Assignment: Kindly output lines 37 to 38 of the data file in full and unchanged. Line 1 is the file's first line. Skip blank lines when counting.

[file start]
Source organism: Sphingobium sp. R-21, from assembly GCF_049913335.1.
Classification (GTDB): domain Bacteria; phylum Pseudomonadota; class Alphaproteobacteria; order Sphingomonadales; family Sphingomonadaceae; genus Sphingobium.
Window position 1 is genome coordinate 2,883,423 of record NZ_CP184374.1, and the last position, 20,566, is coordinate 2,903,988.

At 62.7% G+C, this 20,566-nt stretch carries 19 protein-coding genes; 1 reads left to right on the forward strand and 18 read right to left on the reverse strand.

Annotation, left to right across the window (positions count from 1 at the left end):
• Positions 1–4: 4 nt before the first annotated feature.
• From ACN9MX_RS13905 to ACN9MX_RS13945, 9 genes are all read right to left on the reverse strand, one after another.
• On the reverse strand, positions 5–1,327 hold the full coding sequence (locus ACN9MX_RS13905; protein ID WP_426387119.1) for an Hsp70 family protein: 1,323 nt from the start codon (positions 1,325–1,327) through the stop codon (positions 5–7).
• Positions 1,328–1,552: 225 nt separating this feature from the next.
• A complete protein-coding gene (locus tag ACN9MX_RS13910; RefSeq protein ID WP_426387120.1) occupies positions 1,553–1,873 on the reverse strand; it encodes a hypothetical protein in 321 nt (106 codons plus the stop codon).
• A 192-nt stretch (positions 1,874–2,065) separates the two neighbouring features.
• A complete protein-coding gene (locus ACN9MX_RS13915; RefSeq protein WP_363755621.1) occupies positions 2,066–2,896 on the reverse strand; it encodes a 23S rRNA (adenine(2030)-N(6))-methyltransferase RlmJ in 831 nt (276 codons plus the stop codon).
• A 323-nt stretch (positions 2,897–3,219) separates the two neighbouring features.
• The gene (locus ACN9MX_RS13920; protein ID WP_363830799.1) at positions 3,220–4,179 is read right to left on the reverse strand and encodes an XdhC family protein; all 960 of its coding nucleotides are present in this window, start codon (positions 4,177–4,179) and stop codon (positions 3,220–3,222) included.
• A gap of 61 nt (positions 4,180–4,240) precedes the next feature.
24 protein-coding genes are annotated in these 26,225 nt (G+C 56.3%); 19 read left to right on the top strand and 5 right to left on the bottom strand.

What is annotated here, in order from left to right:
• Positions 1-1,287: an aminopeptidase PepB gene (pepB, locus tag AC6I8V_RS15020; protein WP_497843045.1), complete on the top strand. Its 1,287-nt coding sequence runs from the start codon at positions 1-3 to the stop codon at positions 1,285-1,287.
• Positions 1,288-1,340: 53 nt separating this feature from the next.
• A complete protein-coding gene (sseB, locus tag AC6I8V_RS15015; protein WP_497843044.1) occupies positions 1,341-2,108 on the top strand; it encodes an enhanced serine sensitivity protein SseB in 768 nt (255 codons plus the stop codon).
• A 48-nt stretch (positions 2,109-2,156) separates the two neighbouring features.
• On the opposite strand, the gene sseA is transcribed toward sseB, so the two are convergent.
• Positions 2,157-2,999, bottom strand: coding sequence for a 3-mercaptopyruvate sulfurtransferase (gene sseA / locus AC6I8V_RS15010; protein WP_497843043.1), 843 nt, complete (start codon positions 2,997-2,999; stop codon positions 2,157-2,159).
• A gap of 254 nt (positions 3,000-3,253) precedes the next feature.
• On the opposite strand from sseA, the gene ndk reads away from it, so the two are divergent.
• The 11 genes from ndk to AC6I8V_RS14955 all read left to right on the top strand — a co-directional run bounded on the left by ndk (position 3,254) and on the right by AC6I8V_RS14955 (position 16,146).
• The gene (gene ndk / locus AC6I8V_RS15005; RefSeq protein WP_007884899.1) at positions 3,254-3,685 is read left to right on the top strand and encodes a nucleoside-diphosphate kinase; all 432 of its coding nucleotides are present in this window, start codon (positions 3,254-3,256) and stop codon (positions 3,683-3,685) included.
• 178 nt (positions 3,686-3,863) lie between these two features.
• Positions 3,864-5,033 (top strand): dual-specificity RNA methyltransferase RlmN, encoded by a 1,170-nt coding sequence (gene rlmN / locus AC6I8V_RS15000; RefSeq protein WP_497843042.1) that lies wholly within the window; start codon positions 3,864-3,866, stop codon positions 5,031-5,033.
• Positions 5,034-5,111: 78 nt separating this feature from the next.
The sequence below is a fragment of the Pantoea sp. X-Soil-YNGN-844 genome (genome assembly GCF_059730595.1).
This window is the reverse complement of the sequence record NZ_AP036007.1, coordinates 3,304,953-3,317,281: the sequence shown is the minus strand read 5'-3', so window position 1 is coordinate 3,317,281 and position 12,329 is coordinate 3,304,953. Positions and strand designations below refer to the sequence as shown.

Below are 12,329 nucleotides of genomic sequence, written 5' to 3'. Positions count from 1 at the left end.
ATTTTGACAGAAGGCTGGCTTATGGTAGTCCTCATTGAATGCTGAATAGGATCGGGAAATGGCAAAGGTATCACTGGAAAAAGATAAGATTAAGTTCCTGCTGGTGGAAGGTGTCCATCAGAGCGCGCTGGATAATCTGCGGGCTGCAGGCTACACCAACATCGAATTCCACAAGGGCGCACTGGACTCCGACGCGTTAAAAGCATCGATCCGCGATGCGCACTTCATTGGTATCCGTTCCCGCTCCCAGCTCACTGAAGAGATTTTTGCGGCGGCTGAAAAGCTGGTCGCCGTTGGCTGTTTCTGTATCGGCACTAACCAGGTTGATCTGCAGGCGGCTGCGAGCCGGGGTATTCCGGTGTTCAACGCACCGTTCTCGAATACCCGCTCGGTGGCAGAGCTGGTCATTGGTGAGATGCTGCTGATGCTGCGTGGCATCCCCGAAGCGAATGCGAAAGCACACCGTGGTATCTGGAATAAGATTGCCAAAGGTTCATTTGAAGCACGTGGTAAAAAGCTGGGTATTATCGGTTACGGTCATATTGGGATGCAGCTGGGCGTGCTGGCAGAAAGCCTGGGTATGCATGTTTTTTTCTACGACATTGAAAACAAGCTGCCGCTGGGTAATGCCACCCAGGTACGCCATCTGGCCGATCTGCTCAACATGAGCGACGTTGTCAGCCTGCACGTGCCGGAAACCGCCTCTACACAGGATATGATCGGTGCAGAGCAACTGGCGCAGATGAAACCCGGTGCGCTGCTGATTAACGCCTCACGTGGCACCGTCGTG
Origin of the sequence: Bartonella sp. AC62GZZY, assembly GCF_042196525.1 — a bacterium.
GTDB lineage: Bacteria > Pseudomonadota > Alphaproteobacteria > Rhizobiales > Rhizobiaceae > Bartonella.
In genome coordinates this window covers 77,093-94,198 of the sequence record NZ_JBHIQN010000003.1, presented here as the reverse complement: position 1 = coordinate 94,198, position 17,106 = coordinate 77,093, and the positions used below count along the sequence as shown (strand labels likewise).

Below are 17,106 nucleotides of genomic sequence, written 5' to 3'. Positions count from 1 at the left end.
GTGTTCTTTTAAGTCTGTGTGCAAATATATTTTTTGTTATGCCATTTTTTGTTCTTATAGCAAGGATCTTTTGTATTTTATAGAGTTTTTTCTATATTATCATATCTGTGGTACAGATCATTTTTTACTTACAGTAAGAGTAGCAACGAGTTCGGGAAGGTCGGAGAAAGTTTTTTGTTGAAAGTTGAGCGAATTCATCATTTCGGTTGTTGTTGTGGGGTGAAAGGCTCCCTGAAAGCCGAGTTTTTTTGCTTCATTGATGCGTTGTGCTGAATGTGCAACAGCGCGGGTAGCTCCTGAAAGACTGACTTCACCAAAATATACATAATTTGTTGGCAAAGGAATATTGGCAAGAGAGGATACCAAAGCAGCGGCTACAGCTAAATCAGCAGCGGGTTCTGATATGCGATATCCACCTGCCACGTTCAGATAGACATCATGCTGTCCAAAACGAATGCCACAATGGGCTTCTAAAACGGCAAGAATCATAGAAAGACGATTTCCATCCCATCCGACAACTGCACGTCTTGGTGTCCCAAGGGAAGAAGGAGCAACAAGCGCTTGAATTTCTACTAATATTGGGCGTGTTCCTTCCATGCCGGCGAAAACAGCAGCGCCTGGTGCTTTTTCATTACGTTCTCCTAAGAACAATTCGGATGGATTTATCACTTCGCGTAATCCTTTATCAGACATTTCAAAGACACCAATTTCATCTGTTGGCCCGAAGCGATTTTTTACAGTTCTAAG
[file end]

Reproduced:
In genome coordinates this window covers 77,093-94,198 of the sequence record NZ_JBHIQN010000003.1, presented here as the reverse complement: position 1 = coordinate 94,198, position 17,106 = coordinate 77,093, and the positions used below count along the sequence as shown (strand labels likewise).

Below are 17,106 nucleotides of genomic sequence, written 5' to 3'. Positions count from 1 at the left end.